By Sophtoph, Contributing Writer
The second of the four International Championships of the 2023 Championship Series has arrived! The 2023 Pokémon GO Oceania International Championship will take place from February 17 to 19, 2023, in Melbourne, Australia, where four more Trainers will join the 34 that have already earned a ticket to the 2023 World Championships in Yokohama, Japan, later this summer.
Remember that you can watch matches live from Melbourne on Twitch.tv/PokemonGO throughout the competition. Visit the OCIC streaming page for more details.
With many talented Trainers expected to make an appearance and an international all-star staff gathered, OCIC is sure to be a great competition. To help you get ready to follow the action, let’s take a look at some of the top Pokémon and players heading into the event!
Pokémon GO Metagame Overview
When Trainers assemble teams of six Pokémon, most will draw one or two Pokémon from each of the following types: Fighting, Flying, Steel, and Ghost. Between them, these types can handle the most-played Pokémon right now as well as give each other cover from outside threats. The top Pokémon in these categories most often gain their status through some combination of high bulk, efficient Fast and Charged Attacks, and the versatile type coverage of their attacks.
Fighting-type and Counter Users
This category emphasizes Fighting-type Pokémon, but it also includes any Pokémon that can use the Fighting-type Fast Attack Counter. Counter’s combination of damage output and energy generation makes it one of the most efficient Fast Attacks in the game. As a result, its users can easily dispatch bulky Pokémon who are weak to Fighting-type attacks, like Umbreon and Galarian Stunfisk, in addition to winning many neutral matchups.
The most popular Pokémon on the circuit this season has been Medicham. Its Fighting and Psychic dual typing allows it to beat other Fighting-type Pokémon, and access to Ice Punch allows it to hit some of its most common threats—Noctowl and Trevenant—for supereffective damage. In addition, the variety of Medicham’s available moves allows it to fill multiple roles depending on the needs of the Trainer’s lineup. While its most common pair of Charged Attacks is Ice Punch and Psychic for maximum versatility, Medicham’s ability to learn Power-Up Punch or even Dynamic Punch means that it can throw off opponents who might try to absorb Medicham’s attacks with bulky Steel-type Pokémon.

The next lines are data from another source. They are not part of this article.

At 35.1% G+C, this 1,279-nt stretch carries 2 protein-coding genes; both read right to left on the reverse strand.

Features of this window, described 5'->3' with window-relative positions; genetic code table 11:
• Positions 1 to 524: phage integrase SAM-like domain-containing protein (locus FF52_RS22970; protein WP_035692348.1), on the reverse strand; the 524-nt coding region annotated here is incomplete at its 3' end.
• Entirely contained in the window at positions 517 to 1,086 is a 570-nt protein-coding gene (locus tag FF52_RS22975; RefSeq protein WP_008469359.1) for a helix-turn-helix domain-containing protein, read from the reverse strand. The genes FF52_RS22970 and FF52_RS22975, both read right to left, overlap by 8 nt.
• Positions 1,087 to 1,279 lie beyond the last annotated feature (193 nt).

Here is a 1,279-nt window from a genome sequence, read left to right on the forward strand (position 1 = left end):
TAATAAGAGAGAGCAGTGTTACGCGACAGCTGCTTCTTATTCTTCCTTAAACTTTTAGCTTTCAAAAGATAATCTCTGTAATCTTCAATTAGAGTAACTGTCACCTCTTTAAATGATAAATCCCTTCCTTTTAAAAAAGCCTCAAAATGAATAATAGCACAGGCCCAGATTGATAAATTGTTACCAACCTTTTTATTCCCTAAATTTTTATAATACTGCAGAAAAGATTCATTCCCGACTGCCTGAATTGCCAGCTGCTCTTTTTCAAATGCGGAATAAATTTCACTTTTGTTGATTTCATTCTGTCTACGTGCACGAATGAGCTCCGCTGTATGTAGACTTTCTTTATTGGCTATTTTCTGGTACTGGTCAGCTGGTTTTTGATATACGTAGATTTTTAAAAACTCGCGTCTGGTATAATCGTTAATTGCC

The most common alternatives to Medicham for Trainers who want a Fighting type are Scrafty and Obstagoon. Scrafty and Obstagoon both have Dark as their second type and can learn Dark-type Charged attacks, so both can fill the niche of Fighting types that beat Ghost types. Scrafty, notably used during Fanuchin’s Top 8 finish in December’s Regional Championship in Brisbane, is less popular than Obstagoon because it’s less effective against the metagame’s many Ghost-type Pokémon. Obstagoon's advantage and distinction is that unlike most Fighting types, it both can learn Counter and doesn't take supereffective damage from Flying-type attacks. Interestingly, both Pokémon also have the capability to increase their Attack, providing them the potential to shred through unprepared or unlucky opponents—Obstagoon’s speedy Night Slash has a chance to increase its Attack by two stages, while Scrafty can quickly ramp up its Attack with Power-Up Punch.
The biggest change to the metagame since the last International Championship, the Latin America Internationals, has been the rise of Flying-type Pokémon. The most recent move rebalance increased the energy gain of the Fast Attack Wing Attack, allowing its users to power up Charged Attacks more quickly and pressure Protect Shields. While Flying-type Pokémon have always served the role of challenging the types they’re strong against, like Grass and Fighting, Wing Attack users have become much better in neutral matchups.
The main implication of this has been that the already-common Noctowl has transformed from a solid Pokémon to an absolute staple. Noctowl’s Normal/Flying typing gives it favorable matchups against Fighting-type and Ghost-type Pokémon, which are very popular. Its matchup against Trevenant is the most lopsided in the current meta, and its ability to learn Shadow Ball gives it valuable coverage for counterplay against Steel types like Galarian Stunfisk. This Pokémon forms a near-perfect pair with Medicham, covering the Ghost-type Pokémon that Medicham is weak to while Medicham does well against the Ice- and Steel-type Pokémon that threaten Noctowl.
Altaria is the second-most common Flying-type Pokémon—while it doesn’t have access to Wing Attack, Dragon Breath allows it to power through almost every neutral matchup while still dispatching Grass- and Fighting-type Pokémon with relative ease.